Influenza A in Mammals 2024

Influenza A in U.S. Dairy Cattle 2024

Overview: The U.S. Department of Agriculture (USDA), Food and Drug Administration (FDA) and Centers for Disease Control and Prevention (CDC), as well as state veterinary and public health officials, are continuing to investigate an illness among dairy cows that is causing decreased lactation, low appetite, and other symptoms. To date no similar illness, nor HPAI detections, have been reported in Canadian dairy cattle.

HPAI detections in U.S. dairy cattle

April 2, 2024. Influenza A detection in Idaho dairy cattle LINK


April 1,  2024. Influenza A detection in New Mexico dairy cattle LINK


March 29, 2024 HPAI detection in Michigan dairy cattle LINK

                           HPAI detection in Idaho dairy cattle LINK 

March 25, 2024  HPAI detection in Texas and Kansas dairy cattle LINK

Human HPAI Case in Dairy Worker

April 1, 2024—A person in the United States has tested positive for highly pathogenic avian influenza (HPAI) A(H5N1) virus (“H5N1 bird flu”), as reported by Texas and confirmed by CDC.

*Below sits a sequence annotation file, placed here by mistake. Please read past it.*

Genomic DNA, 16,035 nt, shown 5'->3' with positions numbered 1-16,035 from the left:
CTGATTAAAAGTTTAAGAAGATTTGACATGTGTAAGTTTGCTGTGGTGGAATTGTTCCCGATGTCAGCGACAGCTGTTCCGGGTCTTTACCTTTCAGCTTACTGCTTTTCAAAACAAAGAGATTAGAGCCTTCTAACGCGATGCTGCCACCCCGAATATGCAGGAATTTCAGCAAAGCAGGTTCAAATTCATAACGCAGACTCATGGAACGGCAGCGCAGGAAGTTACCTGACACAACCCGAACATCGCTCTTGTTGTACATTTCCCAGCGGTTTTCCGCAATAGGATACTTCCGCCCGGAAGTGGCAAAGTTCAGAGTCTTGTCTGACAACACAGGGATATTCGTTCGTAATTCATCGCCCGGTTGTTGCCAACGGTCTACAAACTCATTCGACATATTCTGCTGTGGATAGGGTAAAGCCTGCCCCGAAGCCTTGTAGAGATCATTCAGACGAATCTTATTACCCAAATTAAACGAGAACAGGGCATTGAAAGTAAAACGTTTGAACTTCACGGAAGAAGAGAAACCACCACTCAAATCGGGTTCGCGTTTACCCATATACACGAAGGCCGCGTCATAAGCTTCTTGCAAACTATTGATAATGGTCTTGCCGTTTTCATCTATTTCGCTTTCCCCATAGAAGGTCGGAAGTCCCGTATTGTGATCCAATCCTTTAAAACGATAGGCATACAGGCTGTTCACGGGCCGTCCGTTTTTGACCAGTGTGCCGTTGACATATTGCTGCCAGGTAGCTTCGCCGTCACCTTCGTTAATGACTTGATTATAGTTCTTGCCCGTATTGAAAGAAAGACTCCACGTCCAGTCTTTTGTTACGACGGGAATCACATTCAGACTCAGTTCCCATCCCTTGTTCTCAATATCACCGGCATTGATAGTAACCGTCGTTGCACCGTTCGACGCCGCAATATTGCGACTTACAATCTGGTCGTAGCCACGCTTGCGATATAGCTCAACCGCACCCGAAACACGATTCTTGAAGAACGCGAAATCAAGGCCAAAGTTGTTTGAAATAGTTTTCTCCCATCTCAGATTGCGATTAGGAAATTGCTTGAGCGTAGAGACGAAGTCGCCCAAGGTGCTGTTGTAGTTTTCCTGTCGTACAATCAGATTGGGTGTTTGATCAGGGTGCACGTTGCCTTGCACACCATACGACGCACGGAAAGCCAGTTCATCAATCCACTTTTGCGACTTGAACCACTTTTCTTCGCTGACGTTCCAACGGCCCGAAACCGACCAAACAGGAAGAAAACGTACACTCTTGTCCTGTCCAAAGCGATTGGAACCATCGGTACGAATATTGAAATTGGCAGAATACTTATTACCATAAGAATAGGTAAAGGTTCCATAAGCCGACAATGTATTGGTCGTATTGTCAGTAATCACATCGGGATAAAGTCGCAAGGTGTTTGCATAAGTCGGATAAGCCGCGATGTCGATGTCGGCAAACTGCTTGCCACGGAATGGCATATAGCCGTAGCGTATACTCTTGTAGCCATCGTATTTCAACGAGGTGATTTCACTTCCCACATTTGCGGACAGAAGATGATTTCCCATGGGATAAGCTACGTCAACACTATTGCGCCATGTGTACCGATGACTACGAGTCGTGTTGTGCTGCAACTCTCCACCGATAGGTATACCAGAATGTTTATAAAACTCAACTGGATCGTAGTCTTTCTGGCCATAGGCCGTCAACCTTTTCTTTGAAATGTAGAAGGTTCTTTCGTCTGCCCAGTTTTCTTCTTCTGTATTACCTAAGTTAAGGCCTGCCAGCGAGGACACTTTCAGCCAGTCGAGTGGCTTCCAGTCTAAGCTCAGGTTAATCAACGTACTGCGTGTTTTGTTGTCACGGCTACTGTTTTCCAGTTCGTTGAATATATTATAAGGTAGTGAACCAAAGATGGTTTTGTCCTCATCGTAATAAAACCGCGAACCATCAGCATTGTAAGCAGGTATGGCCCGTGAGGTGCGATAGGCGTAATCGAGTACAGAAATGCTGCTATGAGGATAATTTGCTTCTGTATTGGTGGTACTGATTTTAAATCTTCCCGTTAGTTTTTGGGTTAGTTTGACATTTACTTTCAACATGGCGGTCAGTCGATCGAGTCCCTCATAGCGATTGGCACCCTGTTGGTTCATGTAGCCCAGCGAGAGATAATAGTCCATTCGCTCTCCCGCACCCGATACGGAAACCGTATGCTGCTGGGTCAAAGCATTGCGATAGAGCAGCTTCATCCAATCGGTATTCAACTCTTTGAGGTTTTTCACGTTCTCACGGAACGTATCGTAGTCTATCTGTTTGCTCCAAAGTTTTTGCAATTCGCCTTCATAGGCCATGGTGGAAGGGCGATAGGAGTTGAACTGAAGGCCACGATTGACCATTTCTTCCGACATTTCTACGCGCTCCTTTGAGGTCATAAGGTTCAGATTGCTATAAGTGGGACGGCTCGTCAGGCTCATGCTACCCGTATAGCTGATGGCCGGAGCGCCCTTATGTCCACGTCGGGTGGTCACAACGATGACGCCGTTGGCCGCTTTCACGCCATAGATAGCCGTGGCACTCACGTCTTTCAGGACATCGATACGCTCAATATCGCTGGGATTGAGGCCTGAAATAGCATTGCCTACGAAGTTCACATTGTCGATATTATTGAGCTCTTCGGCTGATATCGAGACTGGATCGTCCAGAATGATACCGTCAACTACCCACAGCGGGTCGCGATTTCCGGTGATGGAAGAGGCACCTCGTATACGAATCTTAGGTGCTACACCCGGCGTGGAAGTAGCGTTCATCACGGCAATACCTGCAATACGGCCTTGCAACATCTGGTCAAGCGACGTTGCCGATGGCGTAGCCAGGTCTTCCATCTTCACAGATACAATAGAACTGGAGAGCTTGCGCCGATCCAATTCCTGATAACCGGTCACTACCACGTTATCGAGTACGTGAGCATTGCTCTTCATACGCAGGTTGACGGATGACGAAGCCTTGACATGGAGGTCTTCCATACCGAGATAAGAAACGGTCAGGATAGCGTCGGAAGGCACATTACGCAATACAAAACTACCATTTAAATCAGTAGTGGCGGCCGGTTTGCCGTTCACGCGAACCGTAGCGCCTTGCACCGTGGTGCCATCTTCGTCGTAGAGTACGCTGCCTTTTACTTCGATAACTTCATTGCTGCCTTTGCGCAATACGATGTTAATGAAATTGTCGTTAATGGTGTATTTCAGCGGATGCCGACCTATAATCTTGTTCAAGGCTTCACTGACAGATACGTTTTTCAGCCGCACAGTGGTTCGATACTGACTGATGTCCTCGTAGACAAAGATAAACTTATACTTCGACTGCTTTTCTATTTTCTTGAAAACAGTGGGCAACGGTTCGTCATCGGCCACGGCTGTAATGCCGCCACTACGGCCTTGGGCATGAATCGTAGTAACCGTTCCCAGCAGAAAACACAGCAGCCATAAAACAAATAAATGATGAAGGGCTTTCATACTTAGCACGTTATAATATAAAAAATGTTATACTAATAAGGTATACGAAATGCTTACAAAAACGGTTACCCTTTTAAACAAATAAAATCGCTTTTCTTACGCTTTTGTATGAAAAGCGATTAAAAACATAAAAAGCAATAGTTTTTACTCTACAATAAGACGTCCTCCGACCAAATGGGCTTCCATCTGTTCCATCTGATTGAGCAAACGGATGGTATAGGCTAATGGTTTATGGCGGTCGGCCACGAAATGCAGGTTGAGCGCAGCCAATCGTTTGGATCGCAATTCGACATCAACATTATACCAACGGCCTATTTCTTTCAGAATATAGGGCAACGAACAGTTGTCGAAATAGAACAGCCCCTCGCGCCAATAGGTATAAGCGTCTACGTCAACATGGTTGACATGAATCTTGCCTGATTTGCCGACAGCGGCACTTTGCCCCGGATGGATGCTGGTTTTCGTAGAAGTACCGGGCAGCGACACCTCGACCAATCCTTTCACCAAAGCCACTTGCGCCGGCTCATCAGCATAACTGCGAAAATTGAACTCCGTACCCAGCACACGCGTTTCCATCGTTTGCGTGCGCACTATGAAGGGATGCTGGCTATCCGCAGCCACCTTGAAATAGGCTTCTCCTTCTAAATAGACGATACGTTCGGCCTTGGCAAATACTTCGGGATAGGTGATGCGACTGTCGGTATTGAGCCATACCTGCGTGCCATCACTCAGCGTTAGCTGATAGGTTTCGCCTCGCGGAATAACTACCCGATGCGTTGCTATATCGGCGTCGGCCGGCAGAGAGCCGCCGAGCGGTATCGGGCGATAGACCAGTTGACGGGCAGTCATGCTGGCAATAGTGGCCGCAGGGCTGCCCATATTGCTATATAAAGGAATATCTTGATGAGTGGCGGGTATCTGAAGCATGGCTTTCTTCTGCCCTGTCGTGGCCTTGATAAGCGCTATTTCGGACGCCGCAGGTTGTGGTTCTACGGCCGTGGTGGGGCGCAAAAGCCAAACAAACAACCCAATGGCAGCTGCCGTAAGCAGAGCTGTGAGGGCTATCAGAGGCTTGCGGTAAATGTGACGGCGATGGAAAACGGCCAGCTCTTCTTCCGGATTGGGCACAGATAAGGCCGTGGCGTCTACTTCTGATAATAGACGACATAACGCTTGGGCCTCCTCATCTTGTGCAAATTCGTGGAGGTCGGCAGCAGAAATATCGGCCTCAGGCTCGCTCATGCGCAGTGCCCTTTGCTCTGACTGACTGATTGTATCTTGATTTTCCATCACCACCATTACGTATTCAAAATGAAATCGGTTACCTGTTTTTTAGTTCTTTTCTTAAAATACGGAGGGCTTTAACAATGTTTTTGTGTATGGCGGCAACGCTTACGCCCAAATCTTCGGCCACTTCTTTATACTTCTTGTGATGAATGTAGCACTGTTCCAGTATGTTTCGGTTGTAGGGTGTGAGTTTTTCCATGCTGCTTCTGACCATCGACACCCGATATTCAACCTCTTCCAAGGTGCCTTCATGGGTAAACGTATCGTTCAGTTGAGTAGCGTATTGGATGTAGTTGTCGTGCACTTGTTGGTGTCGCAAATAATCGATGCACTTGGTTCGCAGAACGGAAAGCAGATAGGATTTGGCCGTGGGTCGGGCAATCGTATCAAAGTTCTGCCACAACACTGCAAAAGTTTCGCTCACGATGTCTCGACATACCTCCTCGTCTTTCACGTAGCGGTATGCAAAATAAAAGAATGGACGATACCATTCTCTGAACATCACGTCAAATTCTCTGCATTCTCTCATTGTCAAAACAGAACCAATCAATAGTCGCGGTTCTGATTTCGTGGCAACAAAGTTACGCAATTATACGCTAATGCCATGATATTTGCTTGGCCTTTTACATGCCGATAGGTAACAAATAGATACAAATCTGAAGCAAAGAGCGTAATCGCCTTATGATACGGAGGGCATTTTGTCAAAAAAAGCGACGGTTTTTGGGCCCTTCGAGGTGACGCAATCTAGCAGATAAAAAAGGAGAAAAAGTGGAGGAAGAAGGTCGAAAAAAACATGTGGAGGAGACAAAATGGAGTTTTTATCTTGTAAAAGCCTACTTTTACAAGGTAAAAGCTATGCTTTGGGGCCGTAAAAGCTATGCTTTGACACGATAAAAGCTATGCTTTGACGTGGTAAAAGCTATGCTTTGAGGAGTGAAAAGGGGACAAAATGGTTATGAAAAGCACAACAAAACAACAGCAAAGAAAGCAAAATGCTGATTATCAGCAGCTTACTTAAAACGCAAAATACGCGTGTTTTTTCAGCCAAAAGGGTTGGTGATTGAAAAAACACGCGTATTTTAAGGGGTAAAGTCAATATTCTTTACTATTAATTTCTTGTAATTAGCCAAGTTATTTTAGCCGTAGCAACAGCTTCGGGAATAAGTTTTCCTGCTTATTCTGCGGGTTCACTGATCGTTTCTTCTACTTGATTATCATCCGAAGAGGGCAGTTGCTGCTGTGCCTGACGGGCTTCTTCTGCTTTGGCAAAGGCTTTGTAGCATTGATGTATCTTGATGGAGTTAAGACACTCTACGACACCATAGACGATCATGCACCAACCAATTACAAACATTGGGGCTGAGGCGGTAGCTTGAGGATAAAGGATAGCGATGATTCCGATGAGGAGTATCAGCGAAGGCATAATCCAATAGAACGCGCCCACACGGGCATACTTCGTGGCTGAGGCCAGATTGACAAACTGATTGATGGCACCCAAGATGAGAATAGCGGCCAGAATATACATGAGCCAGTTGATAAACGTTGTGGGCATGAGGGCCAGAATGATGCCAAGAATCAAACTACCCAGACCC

This person had exposure to dairy cattle in Texas presumed to be infected with HPAI A(H5N1) viruses. The patient reported eye redness (consistent with conjunctivitis), as their only symptom, and is recovering. The patient was told to isolate and is being treated with an antiviral drug for flu.

This infection does not change the H5N1 bird flu human health risk assessment for the U.S. general public, which CDC considers to be low. However, people with close or prolonged, unprotected exposures to infected birds or other animals (including livestock), or to environments contaminated by infected birds or other animals, are at greater risk of infection.

Highly Pathogenic Avian Influenza A(H5N1) Virus in Animals: Interim CDC Recommendations for Prevention of Human Infections

CDC recommendations for humans to reduce risk of HPAI infection
1. Recommendations for the Public
People should avoid unprotected (not using respiratory or eye protection) exposures to sick or dead animals including wild birds, poultry, other domesticated birds, and other wild or domesticated animals, as well as with animal feces, litter, or materials contaminated by birds or other animals with suspected or confirmed HPAI A(H5N1) virus infection. People should not prepare or eat uncooked or undercooked food or related uncooked food products, such as unpasteurized (raw) milk, or raw cheeses, from animals with suspected or confirmed HPAI A(H5N1) virus infection (avian influenza or bird flu).